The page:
πŸšΆβ€β™€οΈStoic Walks

A few years ago, in the late summer of 2017, I started using the free website Coach.me because at the time I wanted to be a life coach. I didn’t end up becoming a life coach professionaly, although I was successful with all three of my test clients it was more draining than it was worth for me. Yet in the end I did become a life coach for myself and kids, which is important in it’s own right. Anyways the point is I found and joined a community of stoics via the “Stoic Quote of the Day” Habit.

I think I may have become interested after reading “The Subtle Art of Not Giving a F*ck,” by Mark Manson, or maybe I had always had stoic tendencies. Early on in my marriage my husband attacked my stoic behaviour, it could have been because he is very reactive and passionate that he didn’t appreciate me showing him his behaviour was his choice not mandatory or simply because he was hurt by something else or because it’s hard not to be afraid of differences, but for some time I was ashamed to be who I was because my husband insulted me. Over time I got over caring what my husband thought, even though we are still together and happier now I care very little about what he thinks, because he thinks very quicklyy without any fact checking. I respect my husbands right to an opinion, his feelings, his hard work, who he is, but no longer what he thinks and that has allowed me happiness and well being I didn’t have when I did care what he thought.

A modern definition of a stoic by Nassim Nicholas Taleb “A Stoic is someone who transforms fear into prudence, pain into transformation, mistakes into initiation, and desire into undertaking.” It’s not how the mainstream portays them which I think is just an accidental placement of “Spartan” steriotypes onto “Stoics” because they are both from Ancient Greece.

What I would say is that stoicsm is how to prevent other people’s problems and baggage from weighing you down so much you can no longer see the beauty of life nor feel empowered to be the archatect of your own inner and outer worlds.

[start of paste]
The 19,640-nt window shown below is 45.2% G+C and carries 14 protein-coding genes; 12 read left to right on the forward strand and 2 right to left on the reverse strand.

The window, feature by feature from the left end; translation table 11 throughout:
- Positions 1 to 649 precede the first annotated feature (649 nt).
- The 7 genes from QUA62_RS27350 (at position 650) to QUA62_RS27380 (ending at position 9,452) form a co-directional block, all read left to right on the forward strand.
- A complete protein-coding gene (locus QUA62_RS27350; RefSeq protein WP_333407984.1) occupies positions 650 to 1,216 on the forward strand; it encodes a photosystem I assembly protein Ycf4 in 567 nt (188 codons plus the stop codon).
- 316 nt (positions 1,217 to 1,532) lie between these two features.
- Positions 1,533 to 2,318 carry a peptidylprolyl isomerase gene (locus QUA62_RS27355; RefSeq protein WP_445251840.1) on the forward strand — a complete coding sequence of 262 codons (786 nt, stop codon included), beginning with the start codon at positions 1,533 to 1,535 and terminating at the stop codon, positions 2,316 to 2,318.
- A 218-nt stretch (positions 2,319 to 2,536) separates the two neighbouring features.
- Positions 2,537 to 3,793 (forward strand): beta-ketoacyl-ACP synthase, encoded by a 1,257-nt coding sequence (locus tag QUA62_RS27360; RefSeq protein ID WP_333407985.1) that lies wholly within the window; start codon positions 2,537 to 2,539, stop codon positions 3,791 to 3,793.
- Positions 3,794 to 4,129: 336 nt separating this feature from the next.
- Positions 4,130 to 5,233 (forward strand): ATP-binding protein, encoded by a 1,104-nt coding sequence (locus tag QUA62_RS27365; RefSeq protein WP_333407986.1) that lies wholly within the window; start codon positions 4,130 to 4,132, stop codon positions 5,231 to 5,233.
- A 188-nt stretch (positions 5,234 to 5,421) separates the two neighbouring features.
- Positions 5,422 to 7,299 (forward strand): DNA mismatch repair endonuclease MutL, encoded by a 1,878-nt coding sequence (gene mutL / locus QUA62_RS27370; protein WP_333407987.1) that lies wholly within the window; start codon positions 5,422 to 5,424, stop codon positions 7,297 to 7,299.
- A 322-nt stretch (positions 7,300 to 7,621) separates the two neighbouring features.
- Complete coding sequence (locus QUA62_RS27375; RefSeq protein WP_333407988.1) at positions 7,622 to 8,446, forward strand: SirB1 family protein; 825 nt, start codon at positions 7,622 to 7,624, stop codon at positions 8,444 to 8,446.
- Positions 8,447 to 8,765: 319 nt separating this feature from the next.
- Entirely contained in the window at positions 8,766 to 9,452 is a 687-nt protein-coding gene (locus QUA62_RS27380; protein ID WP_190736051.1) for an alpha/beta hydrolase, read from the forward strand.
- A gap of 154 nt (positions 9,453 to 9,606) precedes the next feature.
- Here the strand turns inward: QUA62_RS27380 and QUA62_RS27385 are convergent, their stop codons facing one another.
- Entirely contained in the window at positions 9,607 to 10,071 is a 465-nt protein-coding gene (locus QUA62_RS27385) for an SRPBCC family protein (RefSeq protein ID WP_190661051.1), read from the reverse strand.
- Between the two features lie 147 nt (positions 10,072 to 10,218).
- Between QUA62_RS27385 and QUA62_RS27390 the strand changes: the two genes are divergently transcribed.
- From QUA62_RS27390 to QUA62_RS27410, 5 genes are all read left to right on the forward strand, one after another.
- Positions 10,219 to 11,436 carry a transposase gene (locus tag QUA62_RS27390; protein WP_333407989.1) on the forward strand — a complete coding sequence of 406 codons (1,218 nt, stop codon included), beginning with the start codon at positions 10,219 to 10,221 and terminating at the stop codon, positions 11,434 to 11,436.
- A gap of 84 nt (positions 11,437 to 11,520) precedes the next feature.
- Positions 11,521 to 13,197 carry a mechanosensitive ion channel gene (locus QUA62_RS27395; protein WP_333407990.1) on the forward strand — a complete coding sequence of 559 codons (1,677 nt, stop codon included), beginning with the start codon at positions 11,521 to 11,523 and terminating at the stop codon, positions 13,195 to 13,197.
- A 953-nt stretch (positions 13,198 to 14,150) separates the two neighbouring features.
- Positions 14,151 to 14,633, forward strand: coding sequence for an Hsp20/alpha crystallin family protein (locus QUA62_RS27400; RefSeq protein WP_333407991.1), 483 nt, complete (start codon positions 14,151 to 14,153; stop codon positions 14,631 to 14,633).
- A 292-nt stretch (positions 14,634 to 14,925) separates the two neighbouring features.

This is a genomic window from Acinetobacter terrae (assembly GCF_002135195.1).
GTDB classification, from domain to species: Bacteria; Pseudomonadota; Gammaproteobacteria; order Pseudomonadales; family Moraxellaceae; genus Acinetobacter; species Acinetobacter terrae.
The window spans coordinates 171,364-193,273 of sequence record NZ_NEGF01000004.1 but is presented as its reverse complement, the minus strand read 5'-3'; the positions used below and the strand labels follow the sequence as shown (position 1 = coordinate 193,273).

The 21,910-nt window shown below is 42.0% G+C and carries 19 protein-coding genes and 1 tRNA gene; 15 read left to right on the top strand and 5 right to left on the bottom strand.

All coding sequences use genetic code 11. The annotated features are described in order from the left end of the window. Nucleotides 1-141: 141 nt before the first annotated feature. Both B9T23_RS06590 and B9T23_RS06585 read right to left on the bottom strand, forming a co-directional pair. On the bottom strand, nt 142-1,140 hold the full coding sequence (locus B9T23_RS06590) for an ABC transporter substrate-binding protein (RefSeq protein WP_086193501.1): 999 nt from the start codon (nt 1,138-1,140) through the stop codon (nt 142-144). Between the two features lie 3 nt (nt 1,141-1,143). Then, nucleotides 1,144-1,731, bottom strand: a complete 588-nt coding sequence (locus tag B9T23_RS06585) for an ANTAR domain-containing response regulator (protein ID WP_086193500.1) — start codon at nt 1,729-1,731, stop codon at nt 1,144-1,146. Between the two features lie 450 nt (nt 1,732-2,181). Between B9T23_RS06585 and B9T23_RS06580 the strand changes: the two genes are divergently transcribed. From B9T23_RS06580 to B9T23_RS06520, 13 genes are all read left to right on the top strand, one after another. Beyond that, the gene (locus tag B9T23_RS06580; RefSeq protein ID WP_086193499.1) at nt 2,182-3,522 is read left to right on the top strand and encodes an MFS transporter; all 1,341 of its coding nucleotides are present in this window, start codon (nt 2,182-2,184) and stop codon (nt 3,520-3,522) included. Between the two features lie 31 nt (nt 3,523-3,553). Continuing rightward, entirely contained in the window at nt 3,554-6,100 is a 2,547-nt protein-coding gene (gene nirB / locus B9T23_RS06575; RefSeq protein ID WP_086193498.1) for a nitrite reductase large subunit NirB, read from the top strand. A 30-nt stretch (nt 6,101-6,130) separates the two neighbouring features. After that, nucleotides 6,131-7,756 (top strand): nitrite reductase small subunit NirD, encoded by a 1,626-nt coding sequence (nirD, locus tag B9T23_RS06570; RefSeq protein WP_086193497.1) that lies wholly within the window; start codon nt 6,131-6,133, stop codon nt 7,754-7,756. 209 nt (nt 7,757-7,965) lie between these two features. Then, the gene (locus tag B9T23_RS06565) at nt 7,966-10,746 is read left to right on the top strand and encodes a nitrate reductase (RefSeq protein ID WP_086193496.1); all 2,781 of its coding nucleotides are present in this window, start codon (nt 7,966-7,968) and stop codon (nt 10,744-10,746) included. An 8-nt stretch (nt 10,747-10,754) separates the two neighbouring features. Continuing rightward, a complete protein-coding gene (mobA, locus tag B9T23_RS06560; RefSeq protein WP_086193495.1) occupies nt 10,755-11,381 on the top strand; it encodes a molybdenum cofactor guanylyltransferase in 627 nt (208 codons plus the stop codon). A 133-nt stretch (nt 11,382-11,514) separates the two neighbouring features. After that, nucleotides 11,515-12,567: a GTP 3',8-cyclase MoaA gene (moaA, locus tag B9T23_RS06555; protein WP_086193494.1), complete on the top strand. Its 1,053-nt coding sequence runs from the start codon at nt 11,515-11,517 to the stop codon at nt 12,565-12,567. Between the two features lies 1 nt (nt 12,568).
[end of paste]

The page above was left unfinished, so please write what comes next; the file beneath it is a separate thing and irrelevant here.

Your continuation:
“7 Habits of Highly Succesful People” and “9 Habits of a Hands Free Life” are stoic books that don’t use the term stoic. “7 Habits of Highly Succesful People” introduces proactivity, the instant after something happens where you can choose how to view the event and what to do (or blindly react) and “9 Habits of a Hands Free Life” deals with being mindfully aware of unpleasant truths without being crippled by the real and valid negativity of life.

So besides those books I also read the classics, “Meditations,” “Ego is the Enemy,” ext. “Meditations” was a special book, it was a diary, never intended to be published. It was the Roman Emporer Marcus Aurelius’ personal workbook of him trying to live by stoic quotes/stoic philosophy from Epictetus (a slave and great philosopher) and others such as Seneca (a roman senetor forced to commit suicide due to regime change). “Meditations” seems like a blog straight out of modern life, the problems in it are timeless (or at least still happen to me).

This quote from “Meditations:” reminds me of many coworkers I’ve had, “Betimes in the morning say to thyself, this day I shalt have to do with an idle curious man, with an unthankful man, a railer, a crafty, false, or an envious man; an unsociable uncharitable man. All these ill qualities have happened unto them, through ignorance of that which is truly good and truly bad.” – Marcus Aurelius

There are 50 quotes in the Coach.me Stoic Quote of the Day list that repeat, as I’ve read them I’ve also questioned their validity (finding a handful seemingly invalid) and tried them all via tiny habit action plans for real life. So the quotes were not just quotes, they were meditations, ideas, actions to try, and for the most part became habits.